The Boston Red Sox entered their rain-shortened weekend series against the Tampa Bay Rays with a chance to pull within 3 1/2 games of first place in the American League East.
Instead, the perplexingly punchless Red Sox dropped both games at Fenway Park, perfectly punctuated by Sunday afternoon’s 5-2 loss to the division-leading Rays. Boston now sits a staggering 7 1/2 games back over a month into their World Series championship defense.
Chris Sale took the loss to drop to an impossible-to-fathom 0-5 on the season. The Red Sox are 0-6 in his six starts. That being said, there were some promising signs from the ace left-hander on what was an otherwise discouraging, drizzly day in Boston.
As for the offense, the Red Sox got an RBI sacrifice fly from Mitch Moreland and a solo homer to center field from Michael Chavis. Boston totaled just six hits on the afternoon, while Tampa picked up the win despite finishing with only five base-knocks.
Boston fell to 11-17 with the loss, while the Rays improved to 18-9 with the win.
Here’s how it all went down:
GAME IN A WORD
Once again, the Red Sox presented an unpalatable brand of baseball.
ON THE BUMP
— Through two innings, this looked like yet another confounding, velocity-deprived outing from Sale. When all was said and done, however, Sale turned in what might have been his most encouraging effort of the season.
The Red Sox ace surrendered four runs (two earned) on four hits over seven innings. He walked three and struck out eight while hurling a season-high 111 pitches, 72 of which were for strikes.
As for the four runs, two of them came in the first inning on a Daniel Robertson homer over the Green Monster. In the second frame, Sale induced what should have been an inning-ending double play, but Rafael Devers committed an error, setting the stage for a two-out double by Yandy Diaz.
In those two innings, Sale’s fastball sat somewhere between 89-92 mph while his slider lacked its trademark bite. His command also was way off, as it’s been in pretty much all of his outings this year. And, to be honest, some of those warts popped up over the course of his next five innings of work.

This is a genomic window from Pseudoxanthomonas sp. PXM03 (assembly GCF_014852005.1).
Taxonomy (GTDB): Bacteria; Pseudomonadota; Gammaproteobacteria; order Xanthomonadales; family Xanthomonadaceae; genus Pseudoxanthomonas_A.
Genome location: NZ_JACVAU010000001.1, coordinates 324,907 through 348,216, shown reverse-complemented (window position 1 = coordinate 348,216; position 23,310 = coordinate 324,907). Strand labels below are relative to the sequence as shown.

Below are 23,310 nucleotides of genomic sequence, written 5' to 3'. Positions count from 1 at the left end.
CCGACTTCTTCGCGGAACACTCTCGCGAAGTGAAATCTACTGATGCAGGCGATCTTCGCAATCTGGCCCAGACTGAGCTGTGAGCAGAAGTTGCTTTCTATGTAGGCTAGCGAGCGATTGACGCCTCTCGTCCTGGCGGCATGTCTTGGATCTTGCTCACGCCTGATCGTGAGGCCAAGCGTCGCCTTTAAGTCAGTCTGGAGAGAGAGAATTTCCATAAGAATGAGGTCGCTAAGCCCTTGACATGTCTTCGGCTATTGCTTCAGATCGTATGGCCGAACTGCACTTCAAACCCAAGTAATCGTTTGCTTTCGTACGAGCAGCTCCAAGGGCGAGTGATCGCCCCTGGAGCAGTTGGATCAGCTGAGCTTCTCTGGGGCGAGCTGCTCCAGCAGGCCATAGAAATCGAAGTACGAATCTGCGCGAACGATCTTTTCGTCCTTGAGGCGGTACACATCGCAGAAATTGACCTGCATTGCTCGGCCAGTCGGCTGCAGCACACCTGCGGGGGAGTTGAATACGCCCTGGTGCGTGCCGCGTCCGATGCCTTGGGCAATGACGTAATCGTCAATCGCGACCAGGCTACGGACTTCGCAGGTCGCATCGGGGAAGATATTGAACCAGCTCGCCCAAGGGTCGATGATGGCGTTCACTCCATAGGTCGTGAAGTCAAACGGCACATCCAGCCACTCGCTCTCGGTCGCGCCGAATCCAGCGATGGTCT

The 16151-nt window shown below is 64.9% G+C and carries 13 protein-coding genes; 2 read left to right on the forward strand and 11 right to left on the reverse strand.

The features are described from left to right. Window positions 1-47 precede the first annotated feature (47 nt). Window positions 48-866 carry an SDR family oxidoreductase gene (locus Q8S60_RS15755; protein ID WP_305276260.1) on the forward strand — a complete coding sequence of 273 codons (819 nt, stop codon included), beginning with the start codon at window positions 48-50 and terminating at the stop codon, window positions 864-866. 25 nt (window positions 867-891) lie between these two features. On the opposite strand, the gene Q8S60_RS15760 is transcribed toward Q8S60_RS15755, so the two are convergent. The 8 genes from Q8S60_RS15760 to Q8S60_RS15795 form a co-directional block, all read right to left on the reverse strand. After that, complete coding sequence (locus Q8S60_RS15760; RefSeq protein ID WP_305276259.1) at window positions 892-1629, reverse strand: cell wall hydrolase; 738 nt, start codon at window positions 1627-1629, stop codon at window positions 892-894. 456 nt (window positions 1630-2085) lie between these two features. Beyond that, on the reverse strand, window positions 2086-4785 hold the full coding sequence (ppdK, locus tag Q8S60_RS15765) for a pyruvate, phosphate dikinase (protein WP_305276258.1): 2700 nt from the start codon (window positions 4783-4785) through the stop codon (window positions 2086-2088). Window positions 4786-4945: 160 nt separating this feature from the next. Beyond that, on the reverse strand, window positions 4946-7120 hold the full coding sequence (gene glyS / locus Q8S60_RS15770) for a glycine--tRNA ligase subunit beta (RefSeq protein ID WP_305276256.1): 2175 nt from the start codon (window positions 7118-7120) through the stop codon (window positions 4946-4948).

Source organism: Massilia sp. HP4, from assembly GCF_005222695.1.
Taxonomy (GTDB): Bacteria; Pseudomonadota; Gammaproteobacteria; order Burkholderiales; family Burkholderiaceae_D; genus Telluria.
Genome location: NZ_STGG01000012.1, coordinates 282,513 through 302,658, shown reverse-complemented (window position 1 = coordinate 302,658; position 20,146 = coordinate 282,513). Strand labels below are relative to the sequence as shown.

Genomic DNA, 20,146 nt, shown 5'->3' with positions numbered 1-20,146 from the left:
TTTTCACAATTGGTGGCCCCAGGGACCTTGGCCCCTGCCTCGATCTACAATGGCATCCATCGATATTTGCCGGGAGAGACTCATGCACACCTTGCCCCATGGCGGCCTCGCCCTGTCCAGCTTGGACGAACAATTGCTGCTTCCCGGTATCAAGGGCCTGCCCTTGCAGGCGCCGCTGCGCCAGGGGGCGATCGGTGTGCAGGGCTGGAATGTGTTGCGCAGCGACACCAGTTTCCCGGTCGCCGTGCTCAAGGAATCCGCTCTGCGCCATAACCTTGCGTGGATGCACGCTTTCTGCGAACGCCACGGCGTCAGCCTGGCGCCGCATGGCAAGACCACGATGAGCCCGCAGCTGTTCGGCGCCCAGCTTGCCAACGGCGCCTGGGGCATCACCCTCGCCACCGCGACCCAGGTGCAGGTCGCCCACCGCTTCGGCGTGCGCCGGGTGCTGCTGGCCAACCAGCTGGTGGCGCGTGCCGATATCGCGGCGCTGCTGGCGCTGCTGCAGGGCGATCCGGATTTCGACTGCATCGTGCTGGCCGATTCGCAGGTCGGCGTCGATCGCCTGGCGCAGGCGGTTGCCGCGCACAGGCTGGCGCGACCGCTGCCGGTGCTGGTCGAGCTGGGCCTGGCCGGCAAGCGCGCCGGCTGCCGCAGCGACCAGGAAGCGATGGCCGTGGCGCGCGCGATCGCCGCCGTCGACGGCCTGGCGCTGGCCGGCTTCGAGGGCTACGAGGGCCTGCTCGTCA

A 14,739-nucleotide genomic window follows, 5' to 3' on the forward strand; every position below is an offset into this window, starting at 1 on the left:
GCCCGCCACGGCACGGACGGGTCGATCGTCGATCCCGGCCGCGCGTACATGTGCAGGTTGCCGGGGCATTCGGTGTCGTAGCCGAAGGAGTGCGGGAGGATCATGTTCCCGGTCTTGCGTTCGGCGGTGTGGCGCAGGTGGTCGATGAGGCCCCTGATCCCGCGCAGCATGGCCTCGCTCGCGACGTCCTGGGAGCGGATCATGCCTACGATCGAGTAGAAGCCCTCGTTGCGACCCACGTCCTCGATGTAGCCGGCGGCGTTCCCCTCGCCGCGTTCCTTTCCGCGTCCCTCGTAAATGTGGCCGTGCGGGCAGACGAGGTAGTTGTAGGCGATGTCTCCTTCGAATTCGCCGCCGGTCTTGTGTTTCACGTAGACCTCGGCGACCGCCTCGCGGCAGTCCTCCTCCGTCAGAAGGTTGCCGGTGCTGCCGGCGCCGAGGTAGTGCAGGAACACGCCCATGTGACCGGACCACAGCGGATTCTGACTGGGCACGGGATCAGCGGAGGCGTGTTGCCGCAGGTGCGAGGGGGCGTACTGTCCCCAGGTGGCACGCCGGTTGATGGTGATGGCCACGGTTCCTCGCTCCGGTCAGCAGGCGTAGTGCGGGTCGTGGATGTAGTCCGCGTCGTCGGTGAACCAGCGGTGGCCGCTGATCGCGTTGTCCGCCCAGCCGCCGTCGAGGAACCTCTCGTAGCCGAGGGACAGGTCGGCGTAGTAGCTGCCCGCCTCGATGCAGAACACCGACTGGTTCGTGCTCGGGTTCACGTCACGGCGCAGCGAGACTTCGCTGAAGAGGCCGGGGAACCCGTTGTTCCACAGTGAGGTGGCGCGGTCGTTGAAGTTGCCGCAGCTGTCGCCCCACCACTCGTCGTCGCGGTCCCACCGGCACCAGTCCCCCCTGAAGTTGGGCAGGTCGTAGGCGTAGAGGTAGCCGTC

However, Sale’s velocity increased as he went deeper into the game — touching 96 mph — and he pitched with the pace and presence that Red Sox fans are used to.
Sale now has a 6.30 ERA for the season.
— Marcus Walden pitched a perfect eighth with a strikeout, the latest impressive appearance from the suddenly reliable right-hander. He now has a 2.03 ERA in 10 relief appearances.
— Heath Hembree got the ball in the ninth and did his Heath Hembree thing, allowing one run on one hit and a walk while striking out two. He now has a 4.73 ERA, and one has to wonder whether he’s losing the trust of his manager, Alex Cora.
IN THE BATTER’S BOX
— For the fifth time in seven games, the Red Sox offense managed just four runs or less.
— Rays star right-hander Tyler Glasnow dominated over 6 2/3 innings, allowing two runs on six hits while striking out nine and walking one. He improved to 5-0 with a 1.75 ERA.
— Chavis had the lone offensive highlight for Boston, demolishing this Glasnow offering over the center field wall:
The rookie infielder finished 2-for-4 and now has three homers and five RBIs since being called up last week.
— Mookie Betts, Jackie Bradley Jr. and Christian Vazquez finished with a hit apiece. Devers finished 2-for-3.
— The Red Sox stranded 10 men on base.
TWEET OF THE GAME
Because virtually nothing positive happened after this moment:
The Red Sox will begin a three-game series with the Oakland Athletics on Monday. First pitch at Fenway Park is scheduled for 7:10 p.m. ET.